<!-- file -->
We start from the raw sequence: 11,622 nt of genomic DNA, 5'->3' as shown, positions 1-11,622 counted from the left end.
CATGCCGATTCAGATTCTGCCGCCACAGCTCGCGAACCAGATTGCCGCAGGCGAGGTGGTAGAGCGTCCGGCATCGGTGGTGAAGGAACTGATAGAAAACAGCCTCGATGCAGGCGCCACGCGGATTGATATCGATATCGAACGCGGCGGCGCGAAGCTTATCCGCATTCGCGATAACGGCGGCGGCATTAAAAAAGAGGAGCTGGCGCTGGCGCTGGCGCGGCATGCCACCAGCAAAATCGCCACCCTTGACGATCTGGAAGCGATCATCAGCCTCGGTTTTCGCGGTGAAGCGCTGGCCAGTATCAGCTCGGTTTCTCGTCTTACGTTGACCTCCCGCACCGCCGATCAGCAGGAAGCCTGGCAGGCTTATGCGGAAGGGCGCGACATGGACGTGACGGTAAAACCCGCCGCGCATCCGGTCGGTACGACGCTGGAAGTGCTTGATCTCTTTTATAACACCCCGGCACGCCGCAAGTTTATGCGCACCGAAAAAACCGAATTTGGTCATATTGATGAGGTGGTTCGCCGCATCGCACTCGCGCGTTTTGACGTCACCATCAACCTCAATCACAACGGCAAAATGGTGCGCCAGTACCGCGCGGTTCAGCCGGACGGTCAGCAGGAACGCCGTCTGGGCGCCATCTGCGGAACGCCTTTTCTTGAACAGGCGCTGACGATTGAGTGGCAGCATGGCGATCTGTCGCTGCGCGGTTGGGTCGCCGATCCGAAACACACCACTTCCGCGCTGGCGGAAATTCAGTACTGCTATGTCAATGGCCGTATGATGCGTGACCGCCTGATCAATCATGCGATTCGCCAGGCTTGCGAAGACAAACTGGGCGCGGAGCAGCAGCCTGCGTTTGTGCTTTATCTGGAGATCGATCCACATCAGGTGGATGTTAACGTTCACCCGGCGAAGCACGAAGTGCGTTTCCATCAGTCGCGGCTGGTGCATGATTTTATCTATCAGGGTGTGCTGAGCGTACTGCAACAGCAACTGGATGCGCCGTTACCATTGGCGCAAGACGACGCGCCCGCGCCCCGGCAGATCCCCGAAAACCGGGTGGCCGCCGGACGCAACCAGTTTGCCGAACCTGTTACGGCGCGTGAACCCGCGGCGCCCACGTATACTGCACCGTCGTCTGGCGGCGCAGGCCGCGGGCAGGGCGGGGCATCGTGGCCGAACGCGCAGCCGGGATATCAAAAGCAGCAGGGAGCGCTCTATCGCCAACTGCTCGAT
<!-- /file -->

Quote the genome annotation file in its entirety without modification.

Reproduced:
We start from the raw sequence: 11,622 nt of genomic DNA, 5'->3' as shown, positions 1-11,622 counted from the left end.
CATGCCGATTCAGATTCTGCCGCCACAGCTCGCGAACCAGATTGCCGCAGGCGAGGTGGTAGAGCGTCCGGCATCGGTGGTGAAGGAACTGATAGAAAACAGCCTCGATGCAGGCGCCACGCGGATTGATATCGATATCGAACGCGGCGGCGCGAAGCTTATCCGCATTCGCGATAACGGCGGCGGCATTAAAAAAGAGGAGCTGGCGCTGGCGCTGGCGCGGCATGCCACCAGCAAAATCGCCACCCTTGACGATCTGGAAGCGATCATCAGCCTCGGTTTTCGCGGTGAAGCGCTGGCCAGTATCAGCTCGGTTTCTCGTCTTACGTTGACCTCCCGCACCGCCGATCAGCAGGAAGCCTGGCAGGCTTATGCGGAAGGGCGCGACATGGACGTGACGGTAAAACCCGCCGCGCATCCGGTCGGTACGACGCTGGAAGTGCTTGATCTCTTTTATAACACCCCGGCACGCCGCAAGTTTATGCGCACCGAAAAAACCGAATTTGGTCATATTGATGAGGTGGTTCGCCGCATCGCACTCGCGCGTTTTGACGTCACCATCAACCTCAATCACAACGGCAAAATGGTGCGCCAGTACCGCGCGGTTCAGCCGGACGGTCAGCAGGAACGCCGTCTGGGCGCCATCTGCGGAACGCCTTTTCTTGAACAGGCGCTGACGATTGAGTGGCAGCATGGCGATCTGTCGCTGCGCGGTTGGGTCGCCGATCCGAAACACACCACTTCCGCGCTGGCGGAAATTCAGTACTGCTATGTCAATGGCCGTATGATGCGTGACCGCCTGATCAATCATGCGATTCGCCAGGCTTGCGAAGACAAACTGGGCGCGGAGCAGCAGCCTGCGTTTGTGCTTTATCTGGAGATCGATCCACATCAGGTGGATGTTAACGTTCACCCGGCGAAGCACGAAGTGCGTTTCCATCAGTCGCGGCTGGTGCATGATTTTATCTATCAGGGTGTGCTGAGCGTACTGCAACAGCAACTGGATGCGCCGTTACCATTGGCGCAAGACGACGCGCCCGCGCCCCGGCAGATCCCCGAAAACCGGGTGGCCGCCGGACGCAACCAGTTTGCCGAACCTGTTACGGCGCGTGAACCCGCGGCGCCCACGTATACTGCACCGTCGTCTGGCGGCGCAGGCCGCGGGCAGGGCGGGGCATCGTGGCCGAACGCGCAGCCGGGATATCAAAAGCAGCAGGGAGCGCTCTATCGCCAACTGCTCGAT